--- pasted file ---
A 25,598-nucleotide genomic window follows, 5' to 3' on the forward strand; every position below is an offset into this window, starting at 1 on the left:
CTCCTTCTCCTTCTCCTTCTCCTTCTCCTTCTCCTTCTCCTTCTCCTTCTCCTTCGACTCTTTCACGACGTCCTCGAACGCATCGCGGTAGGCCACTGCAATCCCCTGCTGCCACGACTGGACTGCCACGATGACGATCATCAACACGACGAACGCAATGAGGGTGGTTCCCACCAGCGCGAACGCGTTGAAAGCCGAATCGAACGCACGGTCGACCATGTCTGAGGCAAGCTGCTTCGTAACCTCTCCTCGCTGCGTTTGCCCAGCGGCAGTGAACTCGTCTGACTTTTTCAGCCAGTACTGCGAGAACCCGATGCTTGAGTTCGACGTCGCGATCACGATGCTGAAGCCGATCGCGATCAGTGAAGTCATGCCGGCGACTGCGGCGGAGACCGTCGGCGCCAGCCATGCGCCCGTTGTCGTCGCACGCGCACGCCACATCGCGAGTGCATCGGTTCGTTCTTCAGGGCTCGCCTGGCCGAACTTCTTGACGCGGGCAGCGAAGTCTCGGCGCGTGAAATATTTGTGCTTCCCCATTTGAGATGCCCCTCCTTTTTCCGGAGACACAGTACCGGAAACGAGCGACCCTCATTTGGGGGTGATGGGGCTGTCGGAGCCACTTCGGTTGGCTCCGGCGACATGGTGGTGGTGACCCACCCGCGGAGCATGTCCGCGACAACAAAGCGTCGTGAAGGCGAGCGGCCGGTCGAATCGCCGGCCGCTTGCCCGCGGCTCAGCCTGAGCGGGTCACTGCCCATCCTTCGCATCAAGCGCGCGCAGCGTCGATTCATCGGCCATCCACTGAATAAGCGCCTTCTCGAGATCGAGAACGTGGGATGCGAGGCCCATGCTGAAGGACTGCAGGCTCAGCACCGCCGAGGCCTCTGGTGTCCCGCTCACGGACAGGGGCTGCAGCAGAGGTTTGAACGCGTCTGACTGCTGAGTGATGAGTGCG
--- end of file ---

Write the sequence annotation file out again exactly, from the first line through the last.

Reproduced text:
A 25,598-nucleotide genomic window follows, 5' to 3' on the forward strand; every position below is an offset into this window, starting at 1 on the left:
CTCCTTCTCCTTCTCCTTCTCCTTCTCCTTCTCCTTCTCCTTCTCCTTCTCCTTCGACTCTTTCACGACGTCCTCGAACGCATCGCGGTAGGCCACTGCAATCCCCTGCTGCCACGACTGGACTGCCACGATGACGATCATCAACACGACGAACGCAATGAGGGTGGTTCCCACCAGCGCGAACGCGTTGAAAGCCGAATCGAACGCACGGTCGACCATGTCTGAGGCAAGCTGCTTCGTAACCTCTCCTCGCTGCGTTTGCCCAGCGGCAGTGAACTCGTCTGACTTTTTCAGCCAGTACTGCGAGAACCCGATGCTTGAGTTCGACGTCGCGATCACGATGCTGAAGCCGATCGCGATCAGTGAAGTCATGCCGGCGACTGCGGCGGAGACCGTCGGCGCCAGCCATGCGCCCGTTGTCGTCGCACGCGCACGCCACATCGCGAGTGCATCGGTTCGTTCTTCAGGGCTCGCCTGGCCGAACTTCTTGACGCGGGCAGCGAAGTCTCGGCGCGTGAAATATTTGTGCTTCCCCATTTGAGATGCCCCTCCTTTTTCCGGAGACACAGTACCGGAAACGAGCGACCCTCATTTGGGGGTGATGGGGCTGTCGGAGCCACTTCGGTTGGCTCCGGCGACATGGTGGTGGTGACCCACCCGCGGAGCATGTCCGCGACAACAAAGCGTCGTGAAGGCGAGCGGCCGGTCGAATCGCCGGCCGCTTGCCCGCGGCTCAGCCTGAGCGGGTCACTGCCCATCCTTCGCATCAAGCGCGCGCAGCGTCGATTCATCGGCCATCCACTGAATAAGCGCCTTCTCGAGATCGAGAACGTGGGATGCGAGGCCCATGCTGAAGGACTGCAGGCTCAGCACCGCCGAGGCCTCTGGTGTCCCGCTCACGGACAGGGGCTGCAGCAGAGGTTTGAACGCGTCTGACTGCTGAGTGATGAGTGCG